Thursday, 16 August 2012

Beer and food once more

Come and enjoy a gastronomic beer menu said the invitation. Come and enjoy a menu worked out by Pete Brown and Charles Campion (see below for a few words from him to the night’s MC Nigel Barden) at Great Taste at the Cadogan, a plush old school hotel in the middle of Knightsbridge. Come and enjoy some of the stars of the recent Great Taste Awards. Come and enjoy food and beer in a place where wine is the preferred tipple on the table most of the time. And so I went to the press launch of a menu that included beer in both the dishes and as accompaniment on the table.

Cider, however, instead of beer opened up the evening as glasses of Aspalls’ Premier Cru were handed out as an aperitif before the dining room yawned chasm-like to swallow the diners.

To begin at the beginning there were three starters which each table were encouraged to share: mosaic (ok terrine) of rabbit in beer jelly, along with pickled Scottish girolles and cabbage, cooked in Sunshine from Monty’s Brewery, was paired with Otley’s O-Garden, whose jingle-jangle of spice got the terrine’s spice and sweetness singing along with the unity of the Millennium Stadium as they watch Wales surge forward time and time again. Treacle cured salmon with a beer glaze of Ola Dubh 16 was a tough call and I found the O-Garden bowing down in surrender before the oiliness of the fish (restrained as it was); it was almost as if the beer and fish cancelled each other out and all I was left with was a memory of the texture of the superbly cured salmon. Harmony reigned supreme however with the third starter Cornish Blue cheese, cobnut caramel and beer roasted shallots (Riggwelter). It was almost as if the cheese could not wait to wrap itself around the beer and announce to a waiting world when the baby was due.

Mains: squab pigeon pie with spinach parcels and butternut squash cooked with Hobsons Old Henry. This was served alongside Purple Moose’s Dark Side of the Moose, which all dark chocolate flavours that encircled themselves around the dark meat and added another layer of flavour, almost as if acting as a sauce. This was a good one. However, I had issues with the roasted sea-bass that had a Quickes Vintage Cheddar and herb crust. I loved the accompanying Bristol Hefe beer broth as the light bitterness of the Hefe meant that there was just enough in the foam-a-like broth for it to work like the sort of dream you don’t want to wake up from. The accompaniment was Bitter & Twisted, which I felt lost out to the cheese and herb crust; my thoughts were that there wasn’t enough carbonation to cut through the dairy-like fattiness of the cheese.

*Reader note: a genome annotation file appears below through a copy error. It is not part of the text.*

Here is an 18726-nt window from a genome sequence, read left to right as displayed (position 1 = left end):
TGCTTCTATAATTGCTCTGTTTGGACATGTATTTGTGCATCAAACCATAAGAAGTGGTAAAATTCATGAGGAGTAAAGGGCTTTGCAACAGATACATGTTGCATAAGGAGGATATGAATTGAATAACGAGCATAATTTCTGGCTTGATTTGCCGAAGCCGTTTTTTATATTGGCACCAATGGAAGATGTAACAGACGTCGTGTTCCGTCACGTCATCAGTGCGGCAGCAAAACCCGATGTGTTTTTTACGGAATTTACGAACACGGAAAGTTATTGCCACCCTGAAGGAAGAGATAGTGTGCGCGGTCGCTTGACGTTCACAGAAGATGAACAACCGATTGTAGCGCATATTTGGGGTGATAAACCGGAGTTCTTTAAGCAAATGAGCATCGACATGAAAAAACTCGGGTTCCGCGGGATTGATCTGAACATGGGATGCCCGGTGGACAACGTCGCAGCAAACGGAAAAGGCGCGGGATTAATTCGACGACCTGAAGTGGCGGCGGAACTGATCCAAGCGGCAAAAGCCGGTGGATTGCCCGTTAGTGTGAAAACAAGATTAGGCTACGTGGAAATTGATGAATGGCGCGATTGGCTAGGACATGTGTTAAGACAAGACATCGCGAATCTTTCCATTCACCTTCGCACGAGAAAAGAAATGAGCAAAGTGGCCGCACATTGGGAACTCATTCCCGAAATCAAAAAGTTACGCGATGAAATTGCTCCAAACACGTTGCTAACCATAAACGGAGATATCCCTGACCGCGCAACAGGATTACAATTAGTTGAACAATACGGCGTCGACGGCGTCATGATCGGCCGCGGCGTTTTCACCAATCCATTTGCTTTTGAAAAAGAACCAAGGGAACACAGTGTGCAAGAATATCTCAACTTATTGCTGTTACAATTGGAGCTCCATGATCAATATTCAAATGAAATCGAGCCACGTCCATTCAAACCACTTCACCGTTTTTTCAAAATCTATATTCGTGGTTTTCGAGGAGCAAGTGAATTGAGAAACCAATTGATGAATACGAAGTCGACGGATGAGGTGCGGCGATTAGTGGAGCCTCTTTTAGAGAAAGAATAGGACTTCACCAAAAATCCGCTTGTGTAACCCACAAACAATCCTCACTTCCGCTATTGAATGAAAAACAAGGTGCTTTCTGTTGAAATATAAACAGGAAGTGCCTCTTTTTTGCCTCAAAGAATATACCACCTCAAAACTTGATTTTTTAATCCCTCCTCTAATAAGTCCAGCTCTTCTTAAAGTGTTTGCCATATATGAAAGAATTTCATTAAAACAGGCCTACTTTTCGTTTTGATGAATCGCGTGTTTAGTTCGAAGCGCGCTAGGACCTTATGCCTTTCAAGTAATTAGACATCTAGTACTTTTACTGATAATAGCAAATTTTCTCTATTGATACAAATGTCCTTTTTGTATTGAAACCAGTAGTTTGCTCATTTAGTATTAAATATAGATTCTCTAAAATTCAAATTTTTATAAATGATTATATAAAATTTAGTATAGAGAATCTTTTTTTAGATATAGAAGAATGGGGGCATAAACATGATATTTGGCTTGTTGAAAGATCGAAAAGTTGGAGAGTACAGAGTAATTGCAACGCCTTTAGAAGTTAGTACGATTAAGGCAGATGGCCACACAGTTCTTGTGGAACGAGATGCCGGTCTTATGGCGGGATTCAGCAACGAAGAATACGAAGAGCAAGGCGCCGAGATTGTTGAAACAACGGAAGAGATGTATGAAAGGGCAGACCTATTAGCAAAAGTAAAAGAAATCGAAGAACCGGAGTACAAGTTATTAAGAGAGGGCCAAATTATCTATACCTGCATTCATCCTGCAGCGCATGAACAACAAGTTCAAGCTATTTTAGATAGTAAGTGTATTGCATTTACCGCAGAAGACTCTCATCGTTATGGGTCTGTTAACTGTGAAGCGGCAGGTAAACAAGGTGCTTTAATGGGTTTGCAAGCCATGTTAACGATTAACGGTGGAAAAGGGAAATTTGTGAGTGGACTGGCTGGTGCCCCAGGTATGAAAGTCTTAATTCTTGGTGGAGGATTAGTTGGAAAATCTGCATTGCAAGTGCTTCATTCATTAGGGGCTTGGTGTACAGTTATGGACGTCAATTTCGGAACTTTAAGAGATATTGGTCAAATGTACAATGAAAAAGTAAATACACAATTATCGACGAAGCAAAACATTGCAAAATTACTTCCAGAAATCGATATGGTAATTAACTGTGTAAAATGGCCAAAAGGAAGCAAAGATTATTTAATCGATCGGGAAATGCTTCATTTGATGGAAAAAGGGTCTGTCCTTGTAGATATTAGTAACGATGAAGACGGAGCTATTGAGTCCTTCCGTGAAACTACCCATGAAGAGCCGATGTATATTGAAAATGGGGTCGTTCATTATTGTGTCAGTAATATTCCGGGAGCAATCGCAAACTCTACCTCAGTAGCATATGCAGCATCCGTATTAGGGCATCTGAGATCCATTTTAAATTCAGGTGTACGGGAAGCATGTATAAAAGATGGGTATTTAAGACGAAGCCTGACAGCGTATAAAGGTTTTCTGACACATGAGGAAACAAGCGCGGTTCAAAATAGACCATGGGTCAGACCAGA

Then it was all the way to the puddings, three of which each table had a taster of: the Beer float Dark Island Reserve was divine when drunk in conjunction with the Ola Dubh 16 as all manner of dark flavours plus a vanilla smoothness and tobacco box adulthood encouraged an air of contemplation. The chocolate, prune and ale brownie (Old Engine Oil) also flew in the face of the oft-repeated assertion that dark beer and dark dessert shouldn’t be on the same table. Rhubarb crumble with beer jelly (Meantime London lager) was a welcome surprise, as the zinginess of Schiehallion lifted the flavour of the crumble and spun it into another dimension of being (and that’s saying something for me as due to being afflicted with a lot of it when young I’m not the greatest fan of rhubarb).

Verdict: a fabulous menu, another step forward for beer and food though a fellow beer-writer made the point to me that maybe it’s generally accepted that food and beer works, and now it’s a question of what beers to use? I thought of Byron Burgers and their craft beer selection for starters. This is thoroughly recommended bit of upscale dining with beer on the table — why not treat yourself?
The menu is priced at £18 for one-course; £23 for two-courses; and £28 for three-courses and will run until the end of September 2012.  There will be an ongoing beer theme running at Great Taste at The Cadogan for the rest of the year, along with the usual wine list.

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10 comments:

  1. "...it’s generally accepted that food and beer works..."

    Yes! Like a law that is brought in but actually addresses no mischief, so to the cause of beer and food had no opposition or even no lack of history. As a movement mainly formed to advance the movers more than that which they sought moved, it is really more time to let it go and admit that no one really had a quarrel with beer with a meal at any time, you know, the history of the western world. Causing inflationary pressure on the price of beer by attaching it unnecessarily to swanky arsed food? Now that is another matter.

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    1. admit that no one really had a quarrel with beer with a meal at any time
      I wish I could. But most restaurants I go to still have shitty beer lists compared to the wine offer.